Speaking & Discussing

Resources for teaching academic listening, speaking and discussion. 

Listening.Speaking.RubricWe’re recommending that teachers use the Listening, Speaking, & Leading Rubric & Discussion Tracker to help students achieve the goal of class averages averaging a 3 out of 4 on the Listening, Speaking, & Leading Rubric.

Different Types of Discussion:

1.  Partner Discussion

2.  Small-Group Discussion

3.  Half-Class Fish Bowl Discussion

4.  Whole-Class Socratic Seminar Discussion

Discussion Procedures:

1.  Sentence Starters

  • What:  Teach your students how to begin their conversations in more fruitful, effective ways by teaching them sentence starters (and reinforcing the expectation of full, respectful communication).
  • When:  Students can use this when discussing text, essays, and multimedia in partners, small groups, or whole-class discussions.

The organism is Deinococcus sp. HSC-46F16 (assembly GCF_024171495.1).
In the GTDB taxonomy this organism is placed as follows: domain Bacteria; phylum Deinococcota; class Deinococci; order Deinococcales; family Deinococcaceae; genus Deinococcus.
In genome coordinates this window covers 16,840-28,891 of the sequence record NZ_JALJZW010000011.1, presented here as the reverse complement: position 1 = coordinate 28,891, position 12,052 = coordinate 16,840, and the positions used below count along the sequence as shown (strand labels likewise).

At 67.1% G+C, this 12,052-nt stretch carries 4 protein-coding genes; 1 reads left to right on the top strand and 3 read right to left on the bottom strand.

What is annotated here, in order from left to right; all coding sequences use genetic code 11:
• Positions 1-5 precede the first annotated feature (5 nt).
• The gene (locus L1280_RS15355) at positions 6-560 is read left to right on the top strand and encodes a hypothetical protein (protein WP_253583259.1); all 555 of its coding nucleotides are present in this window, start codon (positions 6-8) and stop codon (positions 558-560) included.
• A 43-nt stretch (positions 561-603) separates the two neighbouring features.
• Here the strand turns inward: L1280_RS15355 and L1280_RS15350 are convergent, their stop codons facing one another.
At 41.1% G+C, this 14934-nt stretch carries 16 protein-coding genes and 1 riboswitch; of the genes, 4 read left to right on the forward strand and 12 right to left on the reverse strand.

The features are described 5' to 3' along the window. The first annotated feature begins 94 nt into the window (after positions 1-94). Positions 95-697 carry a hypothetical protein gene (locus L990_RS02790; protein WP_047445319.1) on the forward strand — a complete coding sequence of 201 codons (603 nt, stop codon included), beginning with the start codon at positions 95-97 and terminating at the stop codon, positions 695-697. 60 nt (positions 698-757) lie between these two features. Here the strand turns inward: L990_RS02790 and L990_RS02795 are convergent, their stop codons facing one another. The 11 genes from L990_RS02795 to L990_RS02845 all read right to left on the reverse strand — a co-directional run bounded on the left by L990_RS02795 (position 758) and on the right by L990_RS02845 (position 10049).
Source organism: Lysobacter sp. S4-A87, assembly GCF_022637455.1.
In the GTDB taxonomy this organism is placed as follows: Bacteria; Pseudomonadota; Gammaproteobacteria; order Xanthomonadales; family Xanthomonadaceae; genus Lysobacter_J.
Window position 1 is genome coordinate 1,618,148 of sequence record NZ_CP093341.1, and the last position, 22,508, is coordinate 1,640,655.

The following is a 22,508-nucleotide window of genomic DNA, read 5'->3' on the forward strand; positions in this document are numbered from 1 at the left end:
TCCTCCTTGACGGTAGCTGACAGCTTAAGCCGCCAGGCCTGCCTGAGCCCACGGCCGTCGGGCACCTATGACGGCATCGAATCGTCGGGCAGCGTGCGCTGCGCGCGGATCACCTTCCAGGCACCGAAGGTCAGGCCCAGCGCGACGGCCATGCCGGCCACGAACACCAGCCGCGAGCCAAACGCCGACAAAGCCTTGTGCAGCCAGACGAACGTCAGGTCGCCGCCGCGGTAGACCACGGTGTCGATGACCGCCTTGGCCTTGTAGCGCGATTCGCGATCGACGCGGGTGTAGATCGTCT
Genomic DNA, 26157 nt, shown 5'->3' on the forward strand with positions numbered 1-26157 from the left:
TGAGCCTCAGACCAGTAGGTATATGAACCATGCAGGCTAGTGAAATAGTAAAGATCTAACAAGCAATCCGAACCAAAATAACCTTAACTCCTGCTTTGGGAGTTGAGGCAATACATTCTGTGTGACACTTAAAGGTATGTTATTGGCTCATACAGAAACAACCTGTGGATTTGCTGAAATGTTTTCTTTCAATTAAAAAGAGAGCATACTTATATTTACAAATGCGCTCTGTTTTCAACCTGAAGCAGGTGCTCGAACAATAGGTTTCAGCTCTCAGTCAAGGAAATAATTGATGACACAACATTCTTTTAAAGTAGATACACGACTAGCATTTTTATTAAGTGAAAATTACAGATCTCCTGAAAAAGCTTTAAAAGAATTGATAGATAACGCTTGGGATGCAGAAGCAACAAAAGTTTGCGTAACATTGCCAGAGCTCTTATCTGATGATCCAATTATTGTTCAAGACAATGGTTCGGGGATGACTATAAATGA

• Why:  Sentence starters help students:
    • Construct their thinking in easier-to-understand ways
    • Actively listen & respond fully in spoken word
    • Build trust and respect among each other
  • How:  Here are a number of sentence starters that teachers have taught students to use in the past + a shorter downloadable version for your students:
  1. Expressing agreement & building upon an idea:
    1. My idea is like ____’ s idea.
    2. My claim/ evidence is the same as _____’s.
    3. My thought builds upon ______’s thought.
    4. I agree with _______’s perspective.  I also think that…
    5. As _____ already pointed out, it seems like…
    6. __________ already mentioned…., but I would like to add that….
  2. Expressing polite disagreement & providing evidence:
    1. I don’t entirely agree with ______ that…
    2. My opinion/ experience/ perspective is different than _____’s.
    3. My idea is slightly different than ______’s.
  3. Affirming:
    1. That’s an interesting idea!
    2. I hadn’t thought of that!
    3. I see what you mean!
  4. Asking for clarification:
    1. What do you mean?
    2. Will you explain that again?
    3. I have a question about that:
  5. Holding the floor:
    1. If I could finish my thought…
    2. What I was trying to say was…

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